Q: We booked a ticket from Washington to the Bahamas recently through Expedia. It was a code-share flight Bahamasair (www.bahamasair.com) operated by US Airways.
At the US Airways check-in counter, we, and about 50 other travelers, were told by US Airways ticket agents that Bahamasair had not transferred the ticket information to the US Airways system and so none of us could board.
After four hours of pleading, arguing and begging with US Airways and Expedia, we gave up and went home. By that time, we couldnt book any reasonably priced flights to our destination in the Bahamas.
At a minimum, we will lose the rental fee for the place in the Bahamas, and were worried that well also lose the $1,400 we paid Bahamasair. Multiple phone calls to Bahamasair have been unsatisfactory.
This was a genuine travel nightmare. Can you help us? = Jay Middour, Alexandria, Va.
A: Youre right = thats some travel nightmare. Bahamasair should have gotten your tickets right with US Airways, and when it couldnt, either the airline or your travel agent should have fixed it for you.
Code-sharing, which is an airline industry term for lying, allows an airline to sell seats on another airlines flights while at the same time claiming its the airlines own flight. In your case, you purchased tickets through Bahamasair, but the flight was actually on US Airways. When something went wrong, it seems no one took responsibility for the problem.
Im a little surprised that Expedia couldnt come up with a better solution than to cancel your flight. The online travel agencys well-promoted Expedia Promise guarantees that the trip you booked will meet the descriptions on its site and in your itinerary. If a mistake is made, it says, Well take responsibility = at no additional cost to you.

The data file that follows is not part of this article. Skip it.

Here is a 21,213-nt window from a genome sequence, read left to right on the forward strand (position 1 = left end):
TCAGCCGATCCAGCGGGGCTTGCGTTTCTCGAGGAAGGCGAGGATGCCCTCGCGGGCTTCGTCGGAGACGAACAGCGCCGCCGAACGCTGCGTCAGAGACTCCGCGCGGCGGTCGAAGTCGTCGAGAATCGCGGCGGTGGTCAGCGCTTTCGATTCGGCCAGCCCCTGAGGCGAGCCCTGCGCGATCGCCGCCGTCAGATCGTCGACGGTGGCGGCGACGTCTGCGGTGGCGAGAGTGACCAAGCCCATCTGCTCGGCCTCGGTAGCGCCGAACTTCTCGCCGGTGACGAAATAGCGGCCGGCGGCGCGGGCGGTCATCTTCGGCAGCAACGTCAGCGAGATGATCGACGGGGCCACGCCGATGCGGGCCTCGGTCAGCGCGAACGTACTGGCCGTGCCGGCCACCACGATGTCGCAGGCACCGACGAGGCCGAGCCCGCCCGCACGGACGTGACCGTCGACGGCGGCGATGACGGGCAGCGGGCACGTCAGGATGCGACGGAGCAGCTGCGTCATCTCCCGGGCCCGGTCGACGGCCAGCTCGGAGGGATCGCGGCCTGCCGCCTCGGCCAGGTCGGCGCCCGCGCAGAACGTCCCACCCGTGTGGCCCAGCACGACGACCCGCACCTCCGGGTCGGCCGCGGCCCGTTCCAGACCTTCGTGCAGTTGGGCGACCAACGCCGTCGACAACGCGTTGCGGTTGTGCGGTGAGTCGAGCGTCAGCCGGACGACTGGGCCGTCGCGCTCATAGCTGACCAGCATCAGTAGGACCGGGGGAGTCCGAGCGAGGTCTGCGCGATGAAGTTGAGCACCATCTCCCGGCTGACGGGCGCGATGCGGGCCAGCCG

The way I see it, Expedia should have either imposed on Bahamasair or US Airways to fix their little code-sharing glitch or bought a new flight to the Bahamas the same day. You certainly shouldnt have had to spend hours pleading with anyone.
How could you have avoided this? I would tell you to avoid code-sharing flights, but in this day and age of airline partnerships and alliances, its practically impossible to do that. But the code-sharing arrangement should raise a red flag. (When youre booking one, it will say, Operated by US Airways, for example.)
When youre on a code-sharing flight, it means you need to be extra careful. Dont just call your airline to confirm the flight = call the airline operating the flight. A system error like this, while rare, might be caught with a simple call.
If youre stuck in a situation like this again, politely ask the Expedia representative to escalate the call. You can do that by calmly asking to speak with that persons direct supervisor not a supervisor or someone in chargebecause that can be interpreted in many ways and could land you with an agents colleague who will proceed to tell you it cant be done.
Also, it helps to be aware of the Expedia Promise, which is the online agencys guarantee that it will take care of you.
I contacted Expedia on your behalf. A representative apologized for not being able to assist you on the day you traveled and helped you secure a refund from Bahamasair. Expedia also sent you a $200 check and a $200 credit to make up for the trouble.
Christopher Elliott is the ombudsman for National Geographic Traveler magazine. Email him at firstname.lastname@example.org. Distributed by Tribune Media Services.